Over my years in business, as a sales manager, trainer or consultant, I’ve come to meet and study a variety of sales people. Some have been successful beyond imagination while others have been as middle-of-the-road as they come. I use my journal to make and keep observations handy on what drives success. Those with a higher successful closing percentage tend to be those that learned from their mistakes, lost deals or bumbled sales calls. Like me, these individuals paid attention to what transpired during those sales losses or defeats. Like an athlete following a loss, they study their game films, look for mistakes or miscues during the sales process, and plan accordingly for the next sales meeting.

 

Successful sales people do not point blame toward others or situations that may have been influencing the sales process. Blame is for the weak and truly becomes nothing more than a series of excuses and lies to oneself. Accepting defeat is a necessary step toward becoming victorious. A win, a closed deal, the signature on the contract, the victory will lead to another and another. Through defeat lessons on how to become victorious are learned.

Politics, Social Media & Sales - August 20, 2016

I am going to make this week’s post very brief. I’ve been asked several times recently for my opinion on how personal views and personal posts on social media platforms may impact a sales person’s career.

 

First of all, c’mon really, it’s 2016 already. Do I need to remind you that even when your best of intentions to use social media securely is in place, your very presence in social media opens you up to public criticism. All it takes is a “share” or “like” on Facebook, Instagram or LinkedIn and your post has the potential of being seen by a whole lot more people than just your “friends”.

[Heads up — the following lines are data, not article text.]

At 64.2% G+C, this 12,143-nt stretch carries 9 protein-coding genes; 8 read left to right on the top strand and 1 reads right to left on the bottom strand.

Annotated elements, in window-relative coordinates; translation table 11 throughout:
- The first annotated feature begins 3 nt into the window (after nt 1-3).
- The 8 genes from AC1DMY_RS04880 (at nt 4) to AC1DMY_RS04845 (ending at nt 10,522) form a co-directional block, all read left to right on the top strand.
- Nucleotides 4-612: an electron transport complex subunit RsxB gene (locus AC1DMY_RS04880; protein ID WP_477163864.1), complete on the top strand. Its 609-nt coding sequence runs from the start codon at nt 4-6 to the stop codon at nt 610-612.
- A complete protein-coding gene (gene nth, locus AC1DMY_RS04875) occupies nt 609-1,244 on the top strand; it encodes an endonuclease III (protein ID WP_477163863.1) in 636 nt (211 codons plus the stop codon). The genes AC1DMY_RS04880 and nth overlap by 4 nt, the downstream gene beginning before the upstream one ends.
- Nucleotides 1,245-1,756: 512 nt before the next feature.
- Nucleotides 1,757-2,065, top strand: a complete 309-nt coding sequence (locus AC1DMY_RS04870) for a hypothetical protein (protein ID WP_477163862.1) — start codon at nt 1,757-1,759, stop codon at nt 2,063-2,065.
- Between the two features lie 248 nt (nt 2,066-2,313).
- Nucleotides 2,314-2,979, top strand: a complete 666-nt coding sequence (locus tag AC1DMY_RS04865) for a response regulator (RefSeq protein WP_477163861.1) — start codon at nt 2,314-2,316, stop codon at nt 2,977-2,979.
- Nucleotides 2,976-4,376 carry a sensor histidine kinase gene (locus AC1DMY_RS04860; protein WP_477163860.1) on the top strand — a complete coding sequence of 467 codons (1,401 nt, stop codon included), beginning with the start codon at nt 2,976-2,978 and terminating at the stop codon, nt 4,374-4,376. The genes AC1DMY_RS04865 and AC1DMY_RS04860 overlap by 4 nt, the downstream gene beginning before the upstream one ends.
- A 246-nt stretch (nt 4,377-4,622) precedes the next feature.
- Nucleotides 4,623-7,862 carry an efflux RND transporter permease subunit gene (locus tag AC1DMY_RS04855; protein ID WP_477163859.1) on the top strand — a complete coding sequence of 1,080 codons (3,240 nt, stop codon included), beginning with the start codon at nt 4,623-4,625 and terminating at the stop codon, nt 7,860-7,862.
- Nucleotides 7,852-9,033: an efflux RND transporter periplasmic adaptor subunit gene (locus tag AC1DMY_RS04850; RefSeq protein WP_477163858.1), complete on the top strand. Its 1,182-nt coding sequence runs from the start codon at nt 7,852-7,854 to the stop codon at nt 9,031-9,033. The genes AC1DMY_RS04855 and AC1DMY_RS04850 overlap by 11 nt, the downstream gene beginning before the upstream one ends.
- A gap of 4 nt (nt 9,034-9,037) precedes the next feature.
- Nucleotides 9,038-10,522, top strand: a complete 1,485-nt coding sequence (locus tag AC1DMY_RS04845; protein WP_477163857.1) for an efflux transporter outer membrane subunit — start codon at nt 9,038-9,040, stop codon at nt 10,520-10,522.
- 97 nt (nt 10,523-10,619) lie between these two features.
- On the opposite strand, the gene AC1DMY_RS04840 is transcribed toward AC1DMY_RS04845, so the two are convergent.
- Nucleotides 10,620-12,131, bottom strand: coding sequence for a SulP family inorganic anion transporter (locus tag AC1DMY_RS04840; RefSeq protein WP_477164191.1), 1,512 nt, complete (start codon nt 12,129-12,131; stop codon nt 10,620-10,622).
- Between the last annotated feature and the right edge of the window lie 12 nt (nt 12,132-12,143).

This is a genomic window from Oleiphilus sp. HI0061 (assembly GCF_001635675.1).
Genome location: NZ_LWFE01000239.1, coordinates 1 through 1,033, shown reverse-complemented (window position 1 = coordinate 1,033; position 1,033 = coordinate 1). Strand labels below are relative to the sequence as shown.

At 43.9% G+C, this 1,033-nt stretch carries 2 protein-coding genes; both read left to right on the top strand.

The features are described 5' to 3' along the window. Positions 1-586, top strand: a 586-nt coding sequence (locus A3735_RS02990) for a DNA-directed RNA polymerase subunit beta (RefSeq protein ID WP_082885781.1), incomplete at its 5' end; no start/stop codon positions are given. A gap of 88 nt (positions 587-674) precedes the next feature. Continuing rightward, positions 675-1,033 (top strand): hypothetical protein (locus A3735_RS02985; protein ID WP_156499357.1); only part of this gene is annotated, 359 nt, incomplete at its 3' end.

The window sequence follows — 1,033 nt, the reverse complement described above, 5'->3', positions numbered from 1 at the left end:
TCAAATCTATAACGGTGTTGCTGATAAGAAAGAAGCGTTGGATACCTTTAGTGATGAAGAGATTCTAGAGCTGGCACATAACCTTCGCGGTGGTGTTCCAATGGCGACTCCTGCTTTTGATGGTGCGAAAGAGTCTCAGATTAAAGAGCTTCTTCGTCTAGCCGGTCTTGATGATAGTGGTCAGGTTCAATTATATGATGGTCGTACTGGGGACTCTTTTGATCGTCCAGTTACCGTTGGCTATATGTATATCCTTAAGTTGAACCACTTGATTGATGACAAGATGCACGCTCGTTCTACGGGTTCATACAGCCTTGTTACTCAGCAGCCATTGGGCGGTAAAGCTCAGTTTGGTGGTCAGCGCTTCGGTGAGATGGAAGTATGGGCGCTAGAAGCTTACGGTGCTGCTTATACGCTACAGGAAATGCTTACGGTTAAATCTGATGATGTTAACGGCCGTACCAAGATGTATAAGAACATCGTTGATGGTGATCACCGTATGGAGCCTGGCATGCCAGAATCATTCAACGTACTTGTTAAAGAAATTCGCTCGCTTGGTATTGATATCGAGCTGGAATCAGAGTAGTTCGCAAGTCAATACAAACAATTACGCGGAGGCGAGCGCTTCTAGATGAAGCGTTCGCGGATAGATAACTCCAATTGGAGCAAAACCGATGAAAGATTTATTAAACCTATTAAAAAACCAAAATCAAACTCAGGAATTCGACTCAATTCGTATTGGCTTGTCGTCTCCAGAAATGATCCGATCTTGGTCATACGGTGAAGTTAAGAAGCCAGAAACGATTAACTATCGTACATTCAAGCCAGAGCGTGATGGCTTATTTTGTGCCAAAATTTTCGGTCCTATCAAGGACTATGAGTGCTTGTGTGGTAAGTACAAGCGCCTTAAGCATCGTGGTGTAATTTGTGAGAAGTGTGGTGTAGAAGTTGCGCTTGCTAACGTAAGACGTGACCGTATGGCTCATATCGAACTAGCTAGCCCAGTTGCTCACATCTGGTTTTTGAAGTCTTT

Sales people are vulnerable by trade. Sales people are the face of their company. And so, when a sales person shares a tidbit of information from a personal perspective, it may open them up to opposing viewpoints which becomes a reflection on the company.

 

I cannot remember any political climate as heated as the current presidential election. Opposing views are being shared millions upon millions of times each and every day. Some people are using social media to spew hatred while others simply want to open up a reasonable debate. Regardless of your feelings or the urge to respond, keep politics out of your posts in social media, or you may see a negative reaction in your sales career.

 

My message is simple: always be careful what you post and be mindful that viewpoints differ. You never know who may come across your writing and may take your opinion or stance on a topic in a negative manner.

Like Boating On Lake Erie - August 13, 2016

I am both a boater and a career sales person living in Northeast Ohio on the shores of Lake Erie. What, you must be wondering, does one thing have to do with the other? The weather conditions, at times, are not in my favor for boating or sales. Allow me to explain.